The Complex Connection Between Estrogen and Migraines
Migraine headaches are experienced by up to 25 percent of the population, making it the third most prevalent health concern worldwide. A migraine is characterized by severe throbbing pain, either on one or both sides of the head. With migraines, head pain is often accompanied by nausea or vomiting, dizziness, visual disturbances, numbness or tingling of the extremities or face and extreme sensitivity to sensory stimuli, including sound, light, smell and touch.
Migraine attacks can last up to 72 hours, and since more than 90 percent of migraine suffers are unable to function normally during a migraine, experiencing chronic migraine is a very debilitating and disrupting condition. Migraines are most common between the ages of 25 and 55, and chronic migraine tends to run in families. About 80 percent of people with migraines have a family history of it.
The Relationship Between Estrogen and Migraines
Generally speaking, migraines are more common in females than in males. Although during childhood, boys are affected more than girls, this switches during adolescence. Adult women are three times as likely to have migraines than adult men; about 18 percent of women experience migraines while about only about six percent of men do. Researchers have long believed that this disparity is caused by biological and psychosocial differences in women. However, because this gender gap is most noticeable with women of reproductive age, many believe that hormones are a significant factor.
A connection between estrogen and migraines has been recently proven. A study on the topic was done at the Albert Einstein College of Medicine in New York, and published in the American Academy of Neurology's journal, Neurology. Scientists recruited 114 women with a history of migraines, as well as 223 women who had never had a migraine. These women had an average age of 47.
Study participants were instructed to keep a headache diary. They also had their hormone levels measured via urine samples throughout their menstrual cycle. The researchers analyzed data for the luteal phase of the menstrual cycle, which occurs after ovulation but before menstruation. They found that during this phase, the estrogen levels of women who suffered from migraines dropped by 40 percent, while that of women who had never had a migraine dropped by only 30 percent. The researchers believe that the larger drop in estrogen is responsible for migraines. This connection between estrogen and migraines helps explain why many women experience migraines as a premenstrual symptom.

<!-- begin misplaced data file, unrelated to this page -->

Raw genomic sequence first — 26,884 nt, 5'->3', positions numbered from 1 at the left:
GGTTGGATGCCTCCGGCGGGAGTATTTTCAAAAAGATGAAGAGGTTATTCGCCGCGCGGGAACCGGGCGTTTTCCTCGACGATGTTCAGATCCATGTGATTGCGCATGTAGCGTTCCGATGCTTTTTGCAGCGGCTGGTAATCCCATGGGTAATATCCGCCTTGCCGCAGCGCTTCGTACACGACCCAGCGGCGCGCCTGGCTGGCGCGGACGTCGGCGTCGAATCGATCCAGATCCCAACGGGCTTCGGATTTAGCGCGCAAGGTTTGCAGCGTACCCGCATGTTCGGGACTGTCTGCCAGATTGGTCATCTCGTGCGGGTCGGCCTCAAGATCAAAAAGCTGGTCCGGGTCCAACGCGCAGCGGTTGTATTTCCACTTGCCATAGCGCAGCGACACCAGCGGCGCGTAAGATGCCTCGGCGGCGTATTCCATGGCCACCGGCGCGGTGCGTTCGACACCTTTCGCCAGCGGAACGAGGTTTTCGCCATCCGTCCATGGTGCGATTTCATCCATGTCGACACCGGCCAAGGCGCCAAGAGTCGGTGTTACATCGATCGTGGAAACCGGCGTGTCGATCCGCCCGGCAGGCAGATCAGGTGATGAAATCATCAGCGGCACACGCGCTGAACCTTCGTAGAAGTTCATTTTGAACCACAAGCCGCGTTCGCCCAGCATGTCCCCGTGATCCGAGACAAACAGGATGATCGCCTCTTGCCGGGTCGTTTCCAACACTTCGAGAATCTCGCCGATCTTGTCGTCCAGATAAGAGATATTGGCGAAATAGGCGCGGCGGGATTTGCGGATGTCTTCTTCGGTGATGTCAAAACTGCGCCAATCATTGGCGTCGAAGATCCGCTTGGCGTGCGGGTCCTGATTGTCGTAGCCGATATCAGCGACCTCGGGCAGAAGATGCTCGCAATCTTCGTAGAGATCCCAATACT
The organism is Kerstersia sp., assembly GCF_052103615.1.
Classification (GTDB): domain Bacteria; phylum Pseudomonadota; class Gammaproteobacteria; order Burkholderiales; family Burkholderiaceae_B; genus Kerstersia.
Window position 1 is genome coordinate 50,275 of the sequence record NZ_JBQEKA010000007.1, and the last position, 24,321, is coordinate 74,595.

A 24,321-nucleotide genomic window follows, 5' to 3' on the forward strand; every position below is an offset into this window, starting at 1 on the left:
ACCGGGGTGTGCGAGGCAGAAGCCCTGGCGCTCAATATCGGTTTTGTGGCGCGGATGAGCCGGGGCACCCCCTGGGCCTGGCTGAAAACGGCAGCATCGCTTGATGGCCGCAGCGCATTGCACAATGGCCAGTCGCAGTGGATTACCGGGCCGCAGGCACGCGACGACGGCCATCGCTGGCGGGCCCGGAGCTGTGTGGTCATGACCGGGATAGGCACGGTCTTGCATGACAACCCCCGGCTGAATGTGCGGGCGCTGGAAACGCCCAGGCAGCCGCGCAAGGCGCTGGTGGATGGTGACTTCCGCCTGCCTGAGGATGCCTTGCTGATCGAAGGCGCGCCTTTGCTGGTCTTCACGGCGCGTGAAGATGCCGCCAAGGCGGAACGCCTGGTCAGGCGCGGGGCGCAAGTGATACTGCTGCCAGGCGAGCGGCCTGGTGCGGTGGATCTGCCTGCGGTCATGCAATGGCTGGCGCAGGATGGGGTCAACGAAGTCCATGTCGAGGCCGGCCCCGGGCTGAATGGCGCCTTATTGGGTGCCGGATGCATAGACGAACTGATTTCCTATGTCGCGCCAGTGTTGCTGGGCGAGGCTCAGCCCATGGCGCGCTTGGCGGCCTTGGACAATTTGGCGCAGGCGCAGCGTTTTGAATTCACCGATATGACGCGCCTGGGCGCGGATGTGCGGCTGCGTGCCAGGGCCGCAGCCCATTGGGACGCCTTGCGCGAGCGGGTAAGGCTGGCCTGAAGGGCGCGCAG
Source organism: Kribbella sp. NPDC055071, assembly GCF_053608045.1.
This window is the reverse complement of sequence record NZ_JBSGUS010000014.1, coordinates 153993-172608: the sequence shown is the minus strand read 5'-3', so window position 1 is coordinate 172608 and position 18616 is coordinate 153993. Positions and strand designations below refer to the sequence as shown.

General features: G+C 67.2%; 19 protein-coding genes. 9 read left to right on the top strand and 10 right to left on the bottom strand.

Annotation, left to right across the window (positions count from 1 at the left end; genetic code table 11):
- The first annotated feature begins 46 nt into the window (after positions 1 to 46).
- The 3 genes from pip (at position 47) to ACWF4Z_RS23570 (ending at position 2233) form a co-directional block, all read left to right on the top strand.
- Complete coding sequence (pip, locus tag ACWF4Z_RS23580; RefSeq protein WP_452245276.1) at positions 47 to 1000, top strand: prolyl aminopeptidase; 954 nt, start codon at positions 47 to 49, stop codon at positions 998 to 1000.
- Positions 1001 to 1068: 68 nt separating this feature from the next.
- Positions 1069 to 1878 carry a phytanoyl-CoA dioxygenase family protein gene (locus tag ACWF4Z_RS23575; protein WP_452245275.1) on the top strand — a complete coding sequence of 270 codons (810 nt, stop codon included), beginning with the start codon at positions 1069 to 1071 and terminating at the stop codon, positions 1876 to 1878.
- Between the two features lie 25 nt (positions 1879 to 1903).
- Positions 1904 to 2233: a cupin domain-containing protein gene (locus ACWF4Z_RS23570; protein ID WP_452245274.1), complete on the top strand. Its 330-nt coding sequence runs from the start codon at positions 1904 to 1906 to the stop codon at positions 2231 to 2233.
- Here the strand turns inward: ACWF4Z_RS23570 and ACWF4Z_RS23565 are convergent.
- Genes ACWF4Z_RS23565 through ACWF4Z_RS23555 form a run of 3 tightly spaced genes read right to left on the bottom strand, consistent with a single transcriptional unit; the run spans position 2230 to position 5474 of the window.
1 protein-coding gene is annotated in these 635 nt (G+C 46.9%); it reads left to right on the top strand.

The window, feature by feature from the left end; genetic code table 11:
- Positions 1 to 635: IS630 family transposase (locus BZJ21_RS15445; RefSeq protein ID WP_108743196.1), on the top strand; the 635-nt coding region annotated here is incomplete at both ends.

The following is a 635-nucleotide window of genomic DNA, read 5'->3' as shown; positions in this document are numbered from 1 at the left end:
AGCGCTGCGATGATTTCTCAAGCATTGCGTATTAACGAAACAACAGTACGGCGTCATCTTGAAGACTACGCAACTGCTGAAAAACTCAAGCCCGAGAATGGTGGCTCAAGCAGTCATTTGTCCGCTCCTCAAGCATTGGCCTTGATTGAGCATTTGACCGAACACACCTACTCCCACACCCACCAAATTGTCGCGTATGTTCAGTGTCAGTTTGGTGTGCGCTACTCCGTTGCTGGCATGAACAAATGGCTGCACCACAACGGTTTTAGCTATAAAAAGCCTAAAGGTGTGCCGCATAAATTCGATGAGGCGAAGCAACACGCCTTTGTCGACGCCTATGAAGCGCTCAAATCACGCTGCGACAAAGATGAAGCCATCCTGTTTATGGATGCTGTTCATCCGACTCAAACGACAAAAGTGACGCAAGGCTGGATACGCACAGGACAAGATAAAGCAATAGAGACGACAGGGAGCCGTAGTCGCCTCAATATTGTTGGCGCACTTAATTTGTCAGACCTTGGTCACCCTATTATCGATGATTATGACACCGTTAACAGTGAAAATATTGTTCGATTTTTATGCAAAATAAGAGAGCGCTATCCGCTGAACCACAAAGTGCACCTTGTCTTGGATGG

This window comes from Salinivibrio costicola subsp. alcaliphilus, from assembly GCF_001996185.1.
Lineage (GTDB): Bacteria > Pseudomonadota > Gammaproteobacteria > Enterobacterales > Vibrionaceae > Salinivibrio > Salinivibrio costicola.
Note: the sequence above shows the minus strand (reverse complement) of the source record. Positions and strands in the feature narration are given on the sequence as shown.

Causes and Treatment for Migraines
The most immediate way to treat migraines is to avoid migraine triggers. Everyone who suffers from migraines has unique triggers that bring about one of these headaches. Mental states, such as depression or mood swings, can bring about a migraine. Physical states, such as fatigue, stress, sleep deprivation and dehydration can also cause one. Environmental causes of migraines can include changing weather conditions, television viewing and other sources of bright light, strong odors and excessive noise. For some people, even certain foods can be a migraine trigger. These foods might include:
- aged cheese
- artificial sweeteners
- dried fish
- food additives
- salty foods
- cured meats
- dried fruit
- citrus fruit
Prevention of Migraines
Lifestyle measures can also prevent migraines to some extent. If you suffer from migraines, you may want to consider the following:
- Maintain a regular sleep schedule. Get plenty of sleep, and go to bed and wake up at the same time every day, even on the weekends. Having good sleep hygiene and a relaxing bedtime routine will improve your sleep quality.
- Manage stress. Limit sources of stress in your life as much as possible. When stress is inevitable, relieve it in a healthy way. Stress-relieving activities might include yoga, exercise, meditation, listening to music and taking a warm bath.
- Eat regular meals. Don't skip meals or binge eat. This will help keep your blood sugar stable, which is ideal because sudden blood sugar fluctuations can trigger migraines.
- Exercise regularly. You may be afraid of exercising, thinking it will trigger a migraine. It is true that overexertion can trigger a migraine. However, research shows that moderate aerobic exercise, such as taking a brisk walk and even sex can reduce the severity, duration and number of migraines.
If you have more than one migraine a week, or if acute migraine treatments don't help or if they give you bothersome side effects, you may want to consider talking to your doctor about a prescription migraine prevention medication. Medications that can prevent migraines include anti-epileptics, beta-blockers, triptans and some anti-depressants.